The Equal Justice Society welcomes Allison Elgart as our new Supervising Attorney, effective October 4. Allison was formerly an associate in the San Francisco office of Lieff Cabraser Heimann & Bernstein, LLP where she primarily focused on consumer protection and employment class action litigation.
“We are delighted that Allison is joining us here at EJS,” said EJS President Eva Paterson. “She has all the qualities we need to move us forward in the area of law and policy and continues the tradition of excellence started by her predecessors Susan Serrano, Kimberly Thomas-Rapp, and Reggie Shuford.”
“I am thrilled to become part of the EJS community and to have the opportunity to focus on racial justice litigation and advocacy,” said Allison. “I am looking forward to collaborating with others doing this crucial work and to see where EJS can have an impact to move us towards the goal of overturning the intent doctrine.”
Allison previously clerked for the Hon. Robert P. Patterson, Jr., United States District Court, Southern District of New York. She was also a summer law clerk for Public Advocates in San Francisco, where she worked on education and housing litigation. Before law school, Allison worked as a Health Advocacy Fellow for the Medicare Rights Center in New York City, where she represented clients in appeals and coordinated Medicare policy trainings and the CityNET program to train professionals at community-based organizations serving underrepresented populations.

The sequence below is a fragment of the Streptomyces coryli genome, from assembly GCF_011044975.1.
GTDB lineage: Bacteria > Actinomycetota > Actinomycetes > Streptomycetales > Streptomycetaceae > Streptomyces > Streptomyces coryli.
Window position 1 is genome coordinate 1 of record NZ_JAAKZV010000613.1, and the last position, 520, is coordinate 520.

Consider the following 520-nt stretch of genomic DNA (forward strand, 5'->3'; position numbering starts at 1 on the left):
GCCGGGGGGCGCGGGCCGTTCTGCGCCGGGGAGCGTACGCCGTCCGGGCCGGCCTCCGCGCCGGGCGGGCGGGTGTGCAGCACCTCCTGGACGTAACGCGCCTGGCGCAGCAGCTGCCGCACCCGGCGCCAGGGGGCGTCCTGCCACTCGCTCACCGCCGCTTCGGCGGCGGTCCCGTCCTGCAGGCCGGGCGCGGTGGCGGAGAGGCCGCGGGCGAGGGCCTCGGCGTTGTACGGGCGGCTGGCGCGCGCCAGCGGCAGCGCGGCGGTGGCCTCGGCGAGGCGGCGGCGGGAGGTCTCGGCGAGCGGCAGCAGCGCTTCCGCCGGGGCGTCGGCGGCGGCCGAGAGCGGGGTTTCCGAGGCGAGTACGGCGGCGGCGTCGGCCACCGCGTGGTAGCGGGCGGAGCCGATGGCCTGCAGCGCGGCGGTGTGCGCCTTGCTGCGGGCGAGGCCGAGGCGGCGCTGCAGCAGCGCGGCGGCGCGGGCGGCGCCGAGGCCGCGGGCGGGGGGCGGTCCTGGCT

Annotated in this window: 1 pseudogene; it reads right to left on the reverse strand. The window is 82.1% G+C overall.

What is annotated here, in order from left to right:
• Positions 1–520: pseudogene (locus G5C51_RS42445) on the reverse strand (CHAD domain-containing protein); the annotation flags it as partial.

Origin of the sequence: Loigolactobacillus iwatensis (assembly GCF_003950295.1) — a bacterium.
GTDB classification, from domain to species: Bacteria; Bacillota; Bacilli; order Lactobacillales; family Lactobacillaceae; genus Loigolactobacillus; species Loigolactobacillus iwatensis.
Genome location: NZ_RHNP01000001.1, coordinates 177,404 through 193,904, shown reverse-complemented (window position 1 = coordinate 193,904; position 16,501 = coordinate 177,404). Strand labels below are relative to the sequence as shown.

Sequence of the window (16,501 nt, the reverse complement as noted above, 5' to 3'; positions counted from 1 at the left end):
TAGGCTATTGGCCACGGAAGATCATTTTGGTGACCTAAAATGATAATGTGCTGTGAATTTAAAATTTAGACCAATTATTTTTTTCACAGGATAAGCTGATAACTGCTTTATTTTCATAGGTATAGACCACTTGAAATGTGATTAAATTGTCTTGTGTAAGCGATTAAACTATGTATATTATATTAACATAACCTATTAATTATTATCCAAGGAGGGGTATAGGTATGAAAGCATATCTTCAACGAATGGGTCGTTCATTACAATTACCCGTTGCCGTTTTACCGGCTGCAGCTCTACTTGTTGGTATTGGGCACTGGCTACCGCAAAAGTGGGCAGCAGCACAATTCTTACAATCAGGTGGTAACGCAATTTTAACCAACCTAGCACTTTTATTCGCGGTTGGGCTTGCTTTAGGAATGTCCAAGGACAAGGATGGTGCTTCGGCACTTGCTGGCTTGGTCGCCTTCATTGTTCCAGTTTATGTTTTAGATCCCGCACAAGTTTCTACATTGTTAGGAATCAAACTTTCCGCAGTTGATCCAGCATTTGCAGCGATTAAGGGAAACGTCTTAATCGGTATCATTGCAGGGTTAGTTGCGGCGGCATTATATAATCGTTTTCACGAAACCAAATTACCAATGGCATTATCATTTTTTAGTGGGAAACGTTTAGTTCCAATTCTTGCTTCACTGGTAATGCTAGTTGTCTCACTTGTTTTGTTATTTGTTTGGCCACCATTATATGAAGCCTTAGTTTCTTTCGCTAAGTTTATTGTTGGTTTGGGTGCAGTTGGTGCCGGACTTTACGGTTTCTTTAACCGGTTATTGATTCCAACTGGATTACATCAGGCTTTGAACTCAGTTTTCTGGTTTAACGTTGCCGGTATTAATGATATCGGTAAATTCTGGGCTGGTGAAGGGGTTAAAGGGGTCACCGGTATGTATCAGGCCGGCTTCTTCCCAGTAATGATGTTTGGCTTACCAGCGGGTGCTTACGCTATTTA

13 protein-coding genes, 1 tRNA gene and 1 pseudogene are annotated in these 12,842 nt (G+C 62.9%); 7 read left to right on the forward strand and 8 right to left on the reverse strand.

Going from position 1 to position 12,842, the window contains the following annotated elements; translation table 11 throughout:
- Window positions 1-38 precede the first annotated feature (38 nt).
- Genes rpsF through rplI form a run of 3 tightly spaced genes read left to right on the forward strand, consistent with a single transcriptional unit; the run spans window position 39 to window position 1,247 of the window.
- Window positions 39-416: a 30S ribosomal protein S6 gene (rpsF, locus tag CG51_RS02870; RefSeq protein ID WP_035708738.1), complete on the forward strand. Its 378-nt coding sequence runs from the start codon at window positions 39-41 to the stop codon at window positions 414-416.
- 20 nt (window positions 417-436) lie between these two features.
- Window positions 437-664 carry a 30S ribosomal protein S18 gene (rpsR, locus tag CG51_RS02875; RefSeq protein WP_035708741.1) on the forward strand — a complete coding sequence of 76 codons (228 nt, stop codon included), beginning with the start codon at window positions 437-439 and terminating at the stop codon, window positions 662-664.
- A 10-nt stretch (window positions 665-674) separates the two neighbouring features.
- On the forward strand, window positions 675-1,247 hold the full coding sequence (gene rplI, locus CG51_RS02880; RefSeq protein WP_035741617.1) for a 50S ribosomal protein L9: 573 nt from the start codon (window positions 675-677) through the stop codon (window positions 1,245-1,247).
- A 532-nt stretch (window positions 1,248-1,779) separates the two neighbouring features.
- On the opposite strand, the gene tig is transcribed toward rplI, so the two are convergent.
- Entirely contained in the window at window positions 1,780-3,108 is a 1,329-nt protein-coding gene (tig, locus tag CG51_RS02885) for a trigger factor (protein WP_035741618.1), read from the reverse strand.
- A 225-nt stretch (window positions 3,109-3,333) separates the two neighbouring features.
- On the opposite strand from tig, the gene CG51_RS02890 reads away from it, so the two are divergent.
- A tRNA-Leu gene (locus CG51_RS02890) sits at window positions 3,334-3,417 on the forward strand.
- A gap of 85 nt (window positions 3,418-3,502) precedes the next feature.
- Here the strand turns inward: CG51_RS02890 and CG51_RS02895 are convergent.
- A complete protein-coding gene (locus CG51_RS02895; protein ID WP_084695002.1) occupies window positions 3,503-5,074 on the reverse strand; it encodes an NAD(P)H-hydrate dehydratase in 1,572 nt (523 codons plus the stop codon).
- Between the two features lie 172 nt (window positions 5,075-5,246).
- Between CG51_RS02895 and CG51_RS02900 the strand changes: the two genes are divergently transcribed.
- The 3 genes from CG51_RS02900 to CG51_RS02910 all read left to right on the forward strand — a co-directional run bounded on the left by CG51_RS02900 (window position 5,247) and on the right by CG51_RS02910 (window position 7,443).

She was also an Immigration Legal Intern for AYUDA, Inc., of Washington, D.C., where she was responsible for managing a personal caseload of immigration cases, including family reunification, political asylum, naturalization, battered spouse waivers, and VAWA petitions.
Allison is a 2005 graduate of Harvard Law School, where she was the Editor-in-Chief of the Harvard Civil Rights-Civil Liberties Law Review and worked as a student attorney at the Harvard Legal Aid Bureau, representing low-income clients in housing, domestic, immigration and benefits cases.